It’s back to work today for Georgia lawmakers as they return to the Capitol to resume the 2020 Legislative Session. But officials agree that the final 11 days will be anything but normal.

While finalizing the FY21 budget will be the top priority for members of the House and Senate, the safety and health of the legislative members and their staff will be at the forefront following their 3-month break as a result of the COVID-19 outbreak.

The Capitol will be limited to 800 people at a time (excluding staff and General Assembly members) and only two entrances will be open. Both of the entrances will have new infrared temperature screening scanners in place and anyone with a temperature over 100.4 degrees Fahrenheit will not be allowed to enter the building without getting tested for COVID-19.

Masks will be mandatory for House members, staff and the public when attending committee meetings. House members will be split between the chamber floor, the gallery and room 341 during floor sessions. All members of the House have been strongly recommended to be tested for COVID-19 before returning today.

Senate leadership is strongly encouraging senators to wear masks and Senate staff will be required to wear the masks. Senators will be in overflow rooms, and the Senate Gallery will be closed to the public.

The hallway outside the House Chamber will be inaccessible to lobbyists and the public — this area will be for staff and House members only. The hallway outside the main entrance to the Senate chamber will be reserved for Senators and staff only.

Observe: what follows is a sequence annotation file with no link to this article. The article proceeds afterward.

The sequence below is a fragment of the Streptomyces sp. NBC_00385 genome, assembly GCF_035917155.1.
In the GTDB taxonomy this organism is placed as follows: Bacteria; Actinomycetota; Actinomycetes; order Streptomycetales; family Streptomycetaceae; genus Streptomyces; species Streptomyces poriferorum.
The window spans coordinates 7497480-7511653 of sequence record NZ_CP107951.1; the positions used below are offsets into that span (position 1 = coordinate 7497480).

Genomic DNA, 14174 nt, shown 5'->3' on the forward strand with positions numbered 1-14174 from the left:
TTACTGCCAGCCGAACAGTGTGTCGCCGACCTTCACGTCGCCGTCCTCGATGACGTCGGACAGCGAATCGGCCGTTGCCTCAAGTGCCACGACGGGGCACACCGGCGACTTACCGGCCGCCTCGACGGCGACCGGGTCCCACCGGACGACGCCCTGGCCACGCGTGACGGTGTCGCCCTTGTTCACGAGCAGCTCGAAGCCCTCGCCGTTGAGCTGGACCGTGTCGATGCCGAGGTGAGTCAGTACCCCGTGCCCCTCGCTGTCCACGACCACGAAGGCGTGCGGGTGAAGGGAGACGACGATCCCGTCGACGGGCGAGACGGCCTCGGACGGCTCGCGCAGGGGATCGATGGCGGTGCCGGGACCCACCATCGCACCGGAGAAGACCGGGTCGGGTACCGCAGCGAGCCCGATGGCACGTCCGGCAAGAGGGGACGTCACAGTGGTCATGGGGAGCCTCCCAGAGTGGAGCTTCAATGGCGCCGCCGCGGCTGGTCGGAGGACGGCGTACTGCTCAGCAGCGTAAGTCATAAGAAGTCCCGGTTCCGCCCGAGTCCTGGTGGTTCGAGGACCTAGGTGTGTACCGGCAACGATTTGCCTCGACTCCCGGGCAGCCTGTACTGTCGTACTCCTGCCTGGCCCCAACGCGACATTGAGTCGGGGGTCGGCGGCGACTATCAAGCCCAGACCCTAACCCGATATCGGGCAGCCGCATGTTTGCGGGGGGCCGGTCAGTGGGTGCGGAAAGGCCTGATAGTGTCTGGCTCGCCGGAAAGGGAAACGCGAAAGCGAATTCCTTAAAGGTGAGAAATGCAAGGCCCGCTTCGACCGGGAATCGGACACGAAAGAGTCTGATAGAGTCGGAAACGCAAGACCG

“Keeping members of the House, Senate and the public safe from the pandemic through new and extensive sanitization procedures and social distancing is going to be a top priority,” said Rep. Terry England (R-Auburn), who chairs the House Appropriations Committee. “We have an important job to complete and that requires our members and staff remain healthy through the remainder of Session. Things will definitely be different.”

That important job England is referring to is the passage of the FY21 budget. The current fiscal year ends June 30, and lawmakers’ top priority is the new budget.

“There’s no doubt the number one priority will be passing a balanced budget that will have to take into account a pretty severe drop in revenues,” said England.

Members of the Appropriations Committees on both the House and Senate have already been holding meetings and going over budget proposals from many government departments that reflect a 14 percent cut. The proposals include personnel cuts, furloughs and reduced travel and training.

“We hope to put the final touches on the budget proposals in the first few days, and hopefully be ready to vote as early as mid-week,” said Senate Pro Tem Butch Miller (M-Gainesville). “This is a challenge but I believe we will emerge stronger and more efficient.”

Both Miller and England believe legislation will be “light” for the final 11 days of the session, although lawmakers are expected to address some bills.

What those bills may be is still uncertain. However, the push is on to pass a Hate Crimes Bill. Speaker of the House David Ralston (R-Blue Ridge) has called on the Senate to pass House Bill 426, a hate-crimes measure approved by the House in 2019. However, Lt. Gov. Geoff Duncan has said that while he believes Georgia needs a hate-crimes law, he believes HB 426 needs some work.c


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